Hypnospace spin-off Slayers X: Terminal Aftermath: Vengance is my kind of retro throwback

Zane looks at a Psyko enemy using his executive toilet, surrounded by flames and spinning sawblades in Slayers X Terminal Aftermath Vengance of the Slayer

If you played Hypnospace Outlaw, there’s a high chance you’ll remember Zane “Zane_Rocks_14” Lofton. He’s one of the more memorable characters you meet in Tendershoot’s alternate reality web simulator, an angsty teenage boy whose home page is slathered in camouflage textures and GIFS of exploding handguns. Since release, Zane has become one of Hypnospace’s de facto mascots, a beloved dweeb that is abrasive but also kind of painfully relatable? It’s hard to laugh at Zane’s baggy trousers and love for Linkin Park-esque rap metal when you grew up in the mid-2000’s. I mean, we all bought a dog lead from Wilkinson’s and hooked it between the belt loops on our jeans at one point, right? …right?

ahem. Anyway. Announced earlier this year alongside Dreamsettler (a proper sequel to Hypnospace), Slayers X: Terminal Aftermath: Vengance of the Slayer is an FPS spin-off that stars the fan-favorite teen. Slayers X is framed as being an in-universe project that Zane worked on as a teen, and has been uncovered by his now 37-year-old self, who is determined to finally see it released. There’s a short demo available as part of Steam’s most recent Next Fest, and I’m delighted to say it’s exactly what I hoped it would be.

On its surface, Slayers X is a frighteningly accurate portrayal of what a teen in the mid-2000s thought was cool. There are poo jokes. Excessive gore. A butt rock soundtrack. Hidden within Zane’s closet is an elevator that descends into his secret base. Your shields are called Hack Blood. Your shotgun shoots shards of broken glass. “I’m awesome,” Zane growls after you dispatch your first Psyko, the game’s bog-standard baddies who wear long trench coats and no shoes for some reason. It feels like the doodles in the back of a school book brought to life, a game any DOOM-obsessed teenager could only have dreamed of creating back in 2001.

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It’s a little stomach-churning, sure, but it works! Mainly because it replicates the look and feel of FPS titles from the era surprisingly well. This isn’t a build engine game, but it could be. It pulls off the same pseudo-realistic look that made Duke Nukem 3D such a hit, and its shooting is as solid as any other modern retro throwback (I refuse to use the term Boomer Shooter, it makes me feel too old). The demo level is a looping labyrinth packed full of secrets to discover and horrible creatures to take down, such as flying skulls wearing jester hats, bin bags full of poo and the previously mentioned shoeless cultists. It’s a competent shooty bang-bang, but I suspect that won’t be the game’s true appeal.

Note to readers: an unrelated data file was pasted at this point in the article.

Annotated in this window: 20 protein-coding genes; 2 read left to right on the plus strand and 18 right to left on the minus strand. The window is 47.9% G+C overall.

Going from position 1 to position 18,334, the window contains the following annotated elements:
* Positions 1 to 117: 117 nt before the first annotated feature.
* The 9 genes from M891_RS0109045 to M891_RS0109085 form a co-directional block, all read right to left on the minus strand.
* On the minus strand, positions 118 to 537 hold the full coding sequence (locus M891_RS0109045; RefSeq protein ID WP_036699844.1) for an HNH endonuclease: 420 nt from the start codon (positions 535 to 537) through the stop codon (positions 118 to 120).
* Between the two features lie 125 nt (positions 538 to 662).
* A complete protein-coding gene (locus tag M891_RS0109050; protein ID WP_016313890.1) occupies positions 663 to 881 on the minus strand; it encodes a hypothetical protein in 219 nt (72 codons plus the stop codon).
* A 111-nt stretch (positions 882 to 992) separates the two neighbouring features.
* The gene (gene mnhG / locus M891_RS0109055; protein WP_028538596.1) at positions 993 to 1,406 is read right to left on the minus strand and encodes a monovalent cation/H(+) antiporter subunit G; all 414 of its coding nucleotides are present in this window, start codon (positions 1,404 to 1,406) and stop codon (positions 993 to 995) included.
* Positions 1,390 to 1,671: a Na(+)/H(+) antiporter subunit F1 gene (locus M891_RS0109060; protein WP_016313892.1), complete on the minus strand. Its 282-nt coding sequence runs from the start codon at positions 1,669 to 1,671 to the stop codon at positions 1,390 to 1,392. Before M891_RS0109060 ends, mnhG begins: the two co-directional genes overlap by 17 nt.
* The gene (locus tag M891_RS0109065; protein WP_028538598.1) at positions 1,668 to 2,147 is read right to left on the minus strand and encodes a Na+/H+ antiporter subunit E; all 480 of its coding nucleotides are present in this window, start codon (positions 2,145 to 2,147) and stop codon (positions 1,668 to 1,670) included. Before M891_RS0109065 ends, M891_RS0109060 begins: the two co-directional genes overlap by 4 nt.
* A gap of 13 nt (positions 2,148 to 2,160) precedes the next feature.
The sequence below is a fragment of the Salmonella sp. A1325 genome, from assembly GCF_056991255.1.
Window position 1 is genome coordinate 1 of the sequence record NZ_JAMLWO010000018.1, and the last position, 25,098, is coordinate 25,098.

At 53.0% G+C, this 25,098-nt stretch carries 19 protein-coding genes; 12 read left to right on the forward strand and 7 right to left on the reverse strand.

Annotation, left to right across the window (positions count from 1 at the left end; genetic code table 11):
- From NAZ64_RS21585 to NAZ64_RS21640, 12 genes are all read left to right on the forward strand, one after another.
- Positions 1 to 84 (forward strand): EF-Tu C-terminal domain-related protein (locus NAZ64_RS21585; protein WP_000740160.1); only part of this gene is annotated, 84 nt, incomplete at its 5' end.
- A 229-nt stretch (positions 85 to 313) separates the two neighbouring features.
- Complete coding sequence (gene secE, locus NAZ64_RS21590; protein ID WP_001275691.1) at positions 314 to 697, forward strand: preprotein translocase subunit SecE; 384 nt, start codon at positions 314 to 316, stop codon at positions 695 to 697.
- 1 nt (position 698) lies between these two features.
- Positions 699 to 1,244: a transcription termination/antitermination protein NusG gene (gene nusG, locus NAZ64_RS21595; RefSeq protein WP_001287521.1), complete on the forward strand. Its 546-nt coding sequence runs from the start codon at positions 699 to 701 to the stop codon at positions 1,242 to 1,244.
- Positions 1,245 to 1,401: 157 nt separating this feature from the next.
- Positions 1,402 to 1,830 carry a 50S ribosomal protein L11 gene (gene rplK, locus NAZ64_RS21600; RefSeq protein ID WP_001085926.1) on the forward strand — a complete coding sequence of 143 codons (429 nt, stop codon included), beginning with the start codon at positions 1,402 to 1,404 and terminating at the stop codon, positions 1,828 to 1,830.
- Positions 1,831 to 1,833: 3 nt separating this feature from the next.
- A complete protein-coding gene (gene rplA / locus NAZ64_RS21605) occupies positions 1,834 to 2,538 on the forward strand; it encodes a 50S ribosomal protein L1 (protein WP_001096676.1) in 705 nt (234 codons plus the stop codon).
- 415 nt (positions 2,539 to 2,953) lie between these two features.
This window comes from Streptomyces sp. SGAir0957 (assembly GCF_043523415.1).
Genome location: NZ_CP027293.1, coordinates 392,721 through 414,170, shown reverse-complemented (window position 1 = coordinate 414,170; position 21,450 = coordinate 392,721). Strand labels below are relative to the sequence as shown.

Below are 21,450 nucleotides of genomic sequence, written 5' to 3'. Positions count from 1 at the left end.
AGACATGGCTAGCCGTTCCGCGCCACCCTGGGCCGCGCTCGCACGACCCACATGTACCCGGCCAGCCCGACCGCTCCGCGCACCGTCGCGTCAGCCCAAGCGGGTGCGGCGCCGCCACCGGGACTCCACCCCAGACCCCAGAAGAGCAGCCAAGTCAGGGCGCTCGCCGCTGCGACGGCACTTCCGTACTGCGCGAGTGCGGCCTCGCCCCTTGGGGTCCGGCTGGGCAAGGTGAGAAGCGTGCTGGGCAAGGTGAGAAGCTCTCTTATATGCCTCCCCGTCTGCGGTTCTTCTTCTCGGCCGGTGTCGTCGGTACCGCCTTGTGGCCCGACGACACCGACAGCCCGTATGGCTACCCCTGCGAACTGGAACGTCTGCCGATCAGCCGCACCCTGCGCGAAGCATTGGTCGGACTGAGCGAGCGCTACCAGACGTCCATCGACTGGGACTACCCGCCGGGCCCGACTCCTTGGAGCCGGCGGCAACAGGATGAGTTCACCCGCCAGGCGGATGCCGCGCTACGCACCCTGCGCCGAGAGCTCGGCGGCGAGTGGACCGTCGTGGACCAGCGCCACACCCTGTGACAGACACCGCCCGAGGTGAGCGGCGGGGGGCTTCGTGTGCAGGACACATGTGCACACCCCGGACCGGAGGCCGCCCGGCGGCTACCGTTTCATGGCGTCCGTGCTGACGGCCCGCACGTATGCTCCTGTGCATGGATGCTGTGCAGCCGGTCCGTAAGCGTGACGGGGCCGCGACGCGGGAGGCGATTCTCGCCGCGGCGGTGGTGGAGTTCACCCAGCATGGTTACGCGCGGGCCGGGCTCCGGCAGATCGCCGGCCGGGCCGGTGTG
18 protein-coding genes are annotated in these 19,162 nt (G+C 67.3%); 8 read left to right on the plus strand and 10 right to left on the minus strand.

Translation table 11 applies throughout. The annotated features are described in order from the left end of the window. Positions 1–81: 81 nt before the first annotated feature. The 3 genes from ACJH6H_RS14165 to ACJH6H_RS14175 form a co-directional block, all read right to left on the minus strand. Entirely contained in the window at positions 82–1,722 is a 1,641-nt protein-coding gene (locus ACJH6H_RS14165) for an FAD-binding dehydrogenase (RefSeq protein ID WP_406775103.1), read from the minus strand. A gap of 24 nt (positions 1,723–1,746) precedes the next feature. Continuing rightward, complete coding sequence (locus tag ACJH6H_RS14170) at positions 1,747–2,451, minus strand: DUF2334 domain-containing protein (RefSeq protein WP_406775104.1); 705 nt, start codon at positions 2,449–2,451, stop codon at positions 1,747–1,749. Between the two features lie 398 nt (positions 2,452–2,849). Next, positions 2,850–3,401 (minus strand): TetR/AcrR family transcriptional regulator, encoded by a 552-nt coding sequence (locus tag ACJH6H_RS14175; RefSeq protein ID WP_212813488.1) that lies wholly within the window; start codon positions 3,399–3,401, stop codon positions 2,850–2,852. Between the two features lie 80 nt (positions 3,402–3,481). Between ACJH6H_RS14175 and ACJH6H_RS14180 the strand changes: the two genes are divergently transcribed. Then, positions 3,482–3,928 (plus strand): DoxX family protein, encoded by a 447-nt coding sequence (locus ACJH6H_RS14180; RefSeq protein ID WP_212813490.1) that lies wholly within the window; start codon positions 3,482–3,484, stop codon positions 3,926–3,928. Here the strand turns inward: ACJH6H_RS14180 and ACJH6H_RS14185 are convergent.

Creator Jay Tholen has alluded on Twitter that the game could tell a subtle story about the “real-world” Zane as much as the game’s exaggerated version of the character, conveying the teen’s naivety about the world through the way he interprets it within this passion project. I think what’s already here is very good – and I would be perfectly happy if it remains as a surface-deep meme game for Hypnospace-likers – but if the full release can pull off this dual-narrative idea it could become something very special indeed .

Still, even in its current form, this is a fun curio that fans of Hypnospace should absolutely check out. There are a few references to the original game, and just the fact that this bonkers project exists is reason enough to give it a try. Zane does rock, it turns out, even if he does canonically hate this website for some reason.



Reference-www.rockpapershotgun.com